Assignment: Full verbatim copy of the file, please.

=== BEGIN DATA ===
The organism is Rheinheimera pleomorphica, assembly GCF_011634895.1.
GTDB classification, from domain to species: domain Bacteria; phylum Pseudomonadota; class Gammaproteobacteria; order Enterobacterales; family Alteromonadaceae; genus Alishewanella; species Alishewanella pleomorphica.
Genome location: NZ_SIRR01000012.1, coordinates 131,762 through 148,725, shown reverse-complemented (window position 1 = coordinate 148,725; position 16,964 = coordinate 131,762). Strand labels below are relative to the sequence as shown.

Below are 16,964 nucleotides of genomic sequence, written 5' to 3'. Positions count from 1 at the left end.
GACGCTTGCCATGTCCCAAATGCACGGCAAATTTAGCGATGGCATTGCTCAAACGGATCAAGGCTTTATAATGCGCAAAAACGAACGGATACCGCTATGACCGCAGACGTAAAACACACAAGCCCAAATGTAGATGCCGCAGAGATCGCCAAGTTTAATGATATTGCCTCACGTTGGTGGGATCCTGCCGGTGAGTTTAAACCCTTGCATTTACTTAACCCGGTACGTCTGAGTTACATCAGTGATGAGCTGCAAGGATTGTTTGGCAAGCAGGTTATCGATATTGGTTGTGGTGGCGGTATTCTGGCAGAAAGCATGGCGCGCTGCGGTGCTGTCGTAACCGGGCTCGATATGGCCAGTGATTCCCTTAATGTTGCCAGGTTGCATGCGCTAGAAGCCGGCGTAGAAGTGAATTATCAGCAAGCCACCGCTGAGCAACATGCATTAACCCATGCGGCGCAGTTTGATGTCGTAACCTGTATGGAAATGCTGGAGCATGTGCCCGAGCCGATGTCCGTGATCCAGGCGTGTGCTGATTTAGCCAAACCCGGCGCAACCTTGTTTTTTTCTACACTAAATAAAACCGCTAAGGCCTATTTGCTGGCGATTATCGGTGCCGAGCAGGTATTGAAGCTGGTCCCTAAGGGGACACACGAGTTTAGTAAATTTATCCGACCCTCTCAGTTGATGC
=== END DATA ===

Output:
The organism is Rheinheimera pleomorphica, assembly GCF_011634895.1.
GTDB classification, from domain to species: domain Bacteria; phylum Pseudomonadota; class Gammaproteobacteria; order Enterobacterales; family Alteromonadaceae; genus Alishewanella; species Alishewanella pleomorphica.
Genome location: NZ_SIRR01000012.1, coordinates 131,762 through 148,725, shown reverse-complemented (window position 1 = coordinate 148,725; position 16,964 = coordinate 131,762). Strand labels below are relative to the sequence as shown.

Below are 16,964 nucleotides of genomic sequence, written 5' to 3'. Positions count from 1 at the left end.
GACGCTTGCCATGTCCCAAATGCACGGCAAATTTAGCGATGGCATTGCTCAAACGGATCAAGGCTTTATAATGCGCAAAAACGAACGGATACCGCTATGACCGCAGACGTAAAACACACAAGCCCAAATGTAGATGCCGCAGAGATCGCCAAGTTTAATGATATTGCCTCACGTTGGTGGGATCCTGCCGGTGAGTTTAAACCCTTGCATTTACTTAACCCGGTACGTCTGAGTTACATCAGTGATGAGCTGCAAGGATTGTTTGGCAAGCAGGTTATCGATATTGGTTGTGGTGGCGGTATTCTGGCAGAAAGCATGGCGCGCTGCGGTGCTGTCGTAACCGGGCTCGATATGGCCAGTGATTCCCTTAATGTTGCCAGGTTGCATGCGCTAGAAGCCGGCGTAGAAGTGAATTATCAGCAAGCCACCGCTGAGCAACATGCATTAACCCATGCGGCGCAGTTTGATGTCGTAACCTGTATGGAAATGCTGGAGCATGTGCCCGAGCCGATGTCCGTGATCCAGGCGTGTGCTGATTTAGCCAAACCCGGCGCAACCTTGTTTTTTTCTACACTAAATAAAACCGCTAAGGCCTATTTGCTGGCGATTATCGGTGCCGAGCAGGTATTGAAGCTGGTCCCTAAGGGGACACACGAGTTTAGTAAATTTATCCGACCCTCTCAGTTGATGC